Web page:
Do you really need a new resume for every job?
8 April 2021 at 8:00 am
The answer isn’t as straightforward as you might think
Whipping up one generic resume and sending it off to 25 different job applications is a sure fire way to get ignored by a hiring manager.
But, do you need to spend hours writing up unique resumes for every single application? Definitely not.
It’s why we reached out to David Lawrence-Watt from Australian Barnardos Recruitment Services, to get some easy tips on tweaking your resume in the right places to make sure you don’t create more work for yourself than necessary.
Tailor to the job you’re applying for
How much you need to tailor a job application depends on the type of job you’re applying for and whether or not you’re transitioning into a specialist role.
“If you consider yourself a ‘generalist’, and you’re applying for roles you consider to be a natural progression, for example, a HR coordinator applying for HR consultant or officer roles, it’s probably unnecessary,” Lawrence-Watt says.
“However, if you are applying for roles that would be considered more ‘specialist’ such as an HR coordinator applying for both learning and development coordinator roles and recruitment consultant roles, then those CV’s should be tailored to the type of speciality you wish to transition to.”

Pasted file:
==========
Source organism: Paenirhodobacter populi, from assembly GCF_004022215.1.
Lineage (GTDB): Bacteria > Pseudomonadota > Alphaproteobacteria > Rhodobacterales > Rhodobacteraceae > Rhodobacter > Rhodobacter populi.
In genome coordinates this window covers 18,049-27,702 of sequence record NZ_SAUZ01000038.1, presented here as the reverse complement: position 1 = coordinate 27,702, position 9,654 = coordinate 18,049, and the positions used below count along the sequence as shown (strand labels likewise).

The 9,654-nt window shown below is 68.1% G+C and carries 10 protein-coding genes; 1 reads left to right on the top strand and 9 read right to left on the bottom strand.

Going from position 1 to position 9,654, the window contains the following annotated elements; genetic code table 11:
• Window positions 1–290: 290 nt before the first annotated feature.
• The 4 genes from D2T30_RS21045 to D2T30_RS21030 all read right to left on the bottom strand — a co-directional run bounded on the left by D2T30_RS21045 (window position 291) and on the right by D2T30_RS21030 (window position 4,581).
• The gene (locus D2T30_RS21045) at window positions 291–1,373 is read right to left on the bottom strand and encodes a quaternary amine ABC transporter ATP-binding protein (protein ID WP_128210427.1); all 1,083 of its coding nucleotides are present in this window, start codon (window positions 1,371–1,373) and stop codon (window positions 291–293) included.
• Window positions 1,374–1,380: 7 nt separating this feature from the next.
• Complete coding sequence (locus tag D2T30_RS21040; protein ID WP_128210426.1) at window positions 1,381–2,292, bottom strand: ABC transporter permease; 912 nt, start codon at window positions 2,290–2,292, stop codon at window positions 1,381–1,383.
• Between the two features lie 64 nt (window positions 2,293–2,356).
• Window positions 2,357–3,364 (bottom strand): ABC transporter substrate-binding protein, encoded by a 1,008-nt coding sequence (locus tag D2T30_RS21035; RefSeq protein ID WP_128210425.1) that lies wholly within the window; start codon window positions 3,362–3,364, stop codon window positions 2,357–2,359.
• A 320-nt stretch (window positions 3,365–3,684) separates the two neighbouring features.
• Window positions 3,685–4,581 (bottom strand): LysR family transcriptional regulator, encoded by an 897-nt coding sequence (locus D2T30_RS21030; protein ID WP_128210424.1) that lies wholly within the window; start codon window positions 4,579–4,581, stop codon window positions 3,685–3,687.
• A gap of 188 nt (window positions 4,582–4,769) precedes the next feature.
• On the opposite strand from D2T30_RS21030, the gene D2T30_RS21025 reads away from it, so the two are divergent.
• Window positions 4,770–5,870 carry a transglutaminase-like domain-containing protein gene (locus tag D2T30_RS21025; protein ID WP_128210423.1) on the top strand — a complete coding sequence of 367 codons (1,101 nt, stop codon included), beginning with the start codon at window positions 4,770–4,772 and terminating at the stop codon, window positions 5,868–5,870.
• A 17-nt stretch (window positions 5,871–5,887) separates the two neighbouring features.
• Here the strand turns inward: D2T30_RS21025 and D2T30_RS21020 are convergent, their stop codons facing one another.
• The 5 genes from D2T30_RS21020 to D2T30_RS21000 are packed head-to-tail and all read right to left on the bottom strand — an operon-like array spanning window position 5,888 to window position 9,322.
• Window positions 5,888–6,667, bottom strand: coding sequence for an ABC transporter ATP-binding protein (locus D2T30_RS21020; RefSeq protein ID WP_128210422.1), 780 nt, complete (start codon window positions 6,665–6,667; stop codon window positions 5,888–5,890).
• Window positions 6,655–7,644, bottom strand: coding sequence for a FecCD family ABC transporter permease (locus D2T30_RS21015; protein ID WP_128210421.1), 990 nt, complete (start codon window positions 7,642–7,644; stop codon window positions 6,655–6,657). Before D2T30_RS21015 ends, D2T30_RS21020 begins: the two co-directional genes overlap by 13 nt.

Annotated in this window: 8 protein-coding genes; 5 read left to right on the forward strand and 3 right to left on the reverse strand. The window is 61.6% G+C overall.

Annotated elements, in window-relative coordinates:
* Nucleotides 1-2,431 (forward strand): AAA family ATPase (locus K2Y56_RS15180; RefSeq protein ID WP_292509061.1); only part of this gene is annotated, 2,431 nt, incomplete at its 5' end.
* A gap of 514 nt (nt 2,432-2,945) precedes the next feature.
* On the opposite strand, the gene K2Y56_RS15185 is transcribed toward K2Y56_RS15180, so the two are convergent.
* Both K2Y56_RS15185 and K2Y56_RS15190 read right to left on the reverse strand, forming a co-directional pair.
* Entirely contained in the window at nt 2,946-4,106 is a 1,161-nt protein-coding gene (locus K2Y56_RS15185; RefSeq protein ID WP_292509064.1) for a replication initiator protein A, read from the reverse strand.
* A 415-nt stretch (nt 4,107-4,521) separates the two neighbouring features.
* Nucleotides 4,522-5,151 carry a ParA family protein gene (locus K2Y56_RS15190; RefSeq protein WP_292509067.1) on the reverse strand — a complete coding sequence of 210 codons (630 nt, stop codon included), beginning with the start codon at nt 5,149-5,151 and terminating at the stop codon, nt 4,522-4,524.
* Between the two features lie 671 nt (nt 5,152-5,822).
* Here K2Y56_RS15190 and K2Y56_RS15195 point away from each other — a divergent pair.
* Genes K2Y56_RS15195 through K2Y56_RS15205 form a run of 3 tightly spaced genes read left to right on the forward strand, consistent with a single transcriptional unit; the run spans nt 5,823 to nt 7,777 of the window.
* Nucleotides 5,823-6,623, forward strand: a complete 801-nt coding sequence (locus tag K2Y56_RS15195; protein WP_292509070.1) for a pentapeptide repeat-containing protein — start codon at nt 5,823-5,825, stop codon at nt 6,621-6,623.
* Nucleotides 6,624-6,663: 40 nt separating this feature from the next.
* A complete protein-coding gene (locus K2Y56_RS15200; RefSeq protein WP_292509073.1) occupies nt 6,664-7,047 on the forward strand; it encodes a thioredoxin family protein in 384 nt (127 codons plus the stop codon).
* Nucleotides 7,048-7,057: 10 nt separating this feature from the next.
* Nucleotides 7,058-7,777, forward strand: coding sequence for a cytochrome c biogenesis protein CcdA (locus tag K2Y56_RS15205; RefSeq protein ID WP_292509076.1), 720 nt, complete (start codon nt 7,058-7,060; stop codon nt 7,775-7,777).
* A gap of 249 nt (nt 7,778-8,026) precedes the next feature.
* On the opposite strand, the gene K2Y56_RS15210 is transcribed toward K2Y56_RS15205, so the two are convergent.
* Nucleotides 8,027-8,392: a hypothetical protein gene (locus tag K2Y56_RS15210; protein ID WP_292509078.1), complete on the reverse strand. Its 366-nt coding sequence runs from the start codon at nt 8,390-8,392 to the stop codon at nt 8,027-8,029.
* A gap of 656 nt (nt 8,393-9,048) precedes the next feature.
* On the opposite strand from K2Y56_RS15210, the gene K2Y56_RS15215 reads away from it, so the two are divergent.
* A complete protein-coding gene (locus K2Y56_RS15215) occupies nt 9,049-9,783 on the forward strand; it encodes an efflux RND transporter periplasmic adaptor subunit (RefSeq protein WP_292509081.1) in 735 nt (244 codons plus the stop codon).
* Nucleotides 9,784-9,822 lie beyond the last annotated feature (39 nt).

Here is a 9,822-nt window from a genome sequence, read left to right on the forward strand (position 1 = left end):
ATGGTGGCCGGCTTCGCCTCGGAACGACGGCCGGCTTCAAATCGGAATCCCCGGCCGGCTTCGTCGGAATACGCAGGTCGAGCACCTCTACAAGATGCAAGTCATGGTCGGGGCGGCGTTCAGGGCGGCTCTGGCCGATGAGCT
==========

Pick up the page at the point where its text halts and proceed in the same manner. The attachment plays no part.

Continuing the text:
Order over content
Rather than re-writing your resume for every job you apply for, Lawrence-Watt says you should identify four or five main aspects of the position description and shift relevant skills to the top of the list.
“Make it so painfully obvious that even the most time-poor recruiter, at a glance, can see you’ve done things relevant to the role you’ve applied for,” he says.
“I would argue, for most CV’s, it’s not the content that needs to be changed, but the order according to relevance.”
It’s important to not spend hours making these changes, as it could lead to bouts of job seeking burnout.
“If you’re spending a few hours tailoring your CV for every role, you’re going to burn yourself out. Job hunting is exhaustive enough without taking such a time consuming approach,” Lawrence-Watt says.